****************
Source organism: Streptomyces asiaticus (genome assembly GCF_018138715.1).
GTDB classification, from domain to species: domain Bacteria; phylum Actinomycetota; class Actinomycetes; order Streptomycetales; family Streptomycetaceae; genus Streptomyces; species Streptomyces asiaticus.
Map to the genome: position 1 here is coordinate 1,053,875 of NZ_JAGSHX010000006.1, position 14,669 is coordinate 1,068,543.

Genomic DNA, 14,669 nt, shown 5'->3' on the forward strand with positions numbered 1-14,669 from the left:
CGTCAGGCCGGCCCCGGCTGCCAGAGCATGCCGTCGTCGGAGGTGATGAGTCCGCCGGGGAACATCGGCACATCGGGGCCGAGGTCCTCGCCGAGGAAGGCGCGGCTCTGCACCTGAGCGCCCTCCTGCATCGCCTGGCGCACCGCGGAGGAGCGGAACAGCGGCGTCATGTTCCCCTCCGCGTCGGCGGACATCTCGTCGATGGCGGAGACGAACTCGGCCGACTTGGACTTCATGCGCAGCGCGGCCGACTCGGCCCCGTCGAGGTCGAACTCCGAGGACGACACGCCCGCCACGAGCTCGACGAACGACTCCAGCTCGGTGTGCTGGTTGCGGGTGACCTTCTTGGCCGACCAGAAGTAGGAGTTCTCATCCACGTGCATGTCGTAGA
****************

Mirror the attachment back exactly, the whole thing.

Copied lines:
Source organism: Streptomyces asiaticus (genome assembly GCF_018138715.1).
GTDB classification, from domain to species: domain Bacteria; phylum Actinomycetota; class Actinomycetes; order Streptomycetales; family Streptomycetaceae; genus Streptomyces; species Streptomyces asiaticus.
Map to the genome: position 1 here is coordinate 1,053,875 of NZ_JAGSHX010000006.1, position 14,669 is coordinate 1,068,543.

Genomic DNA, 14,669 nt, shown 5'->3' on the forward strand with positions numbered 1-14,669 from the left:
CGTCAGGCCGGCCCCGGCTGCCAGAGCATGCCGTCGTCGGAGGTGATGAGTCCGCCGGGGAACATCGGCACATCGGGGCCGAGGTCCTCGCCGAGGAAGGCGCGGCTCTGCACCTGAGCGCCCTCCTGCATCGCCTGGCGCACCGCGGAGGAGCGGAACAGCGGCGTCATGTTCCCCTCCGCGTCGGCGGACATCTCGTCGATGGCGGAGACGAACTCGGCCGACTTGGACTTCATGCGCAGCGCGGCCGACTCGGCCCCGTCGAGGTCGAACTCCGAGGACGACACGCCCGCCACGAGCTCGACGAACGACTCCAGCTCGGTGTGCTGGTTGCGGGTGACCTTCTTGGCCGACCAGAAGTAGGAGTTCTCATCCACGTGCATGTCGTAGA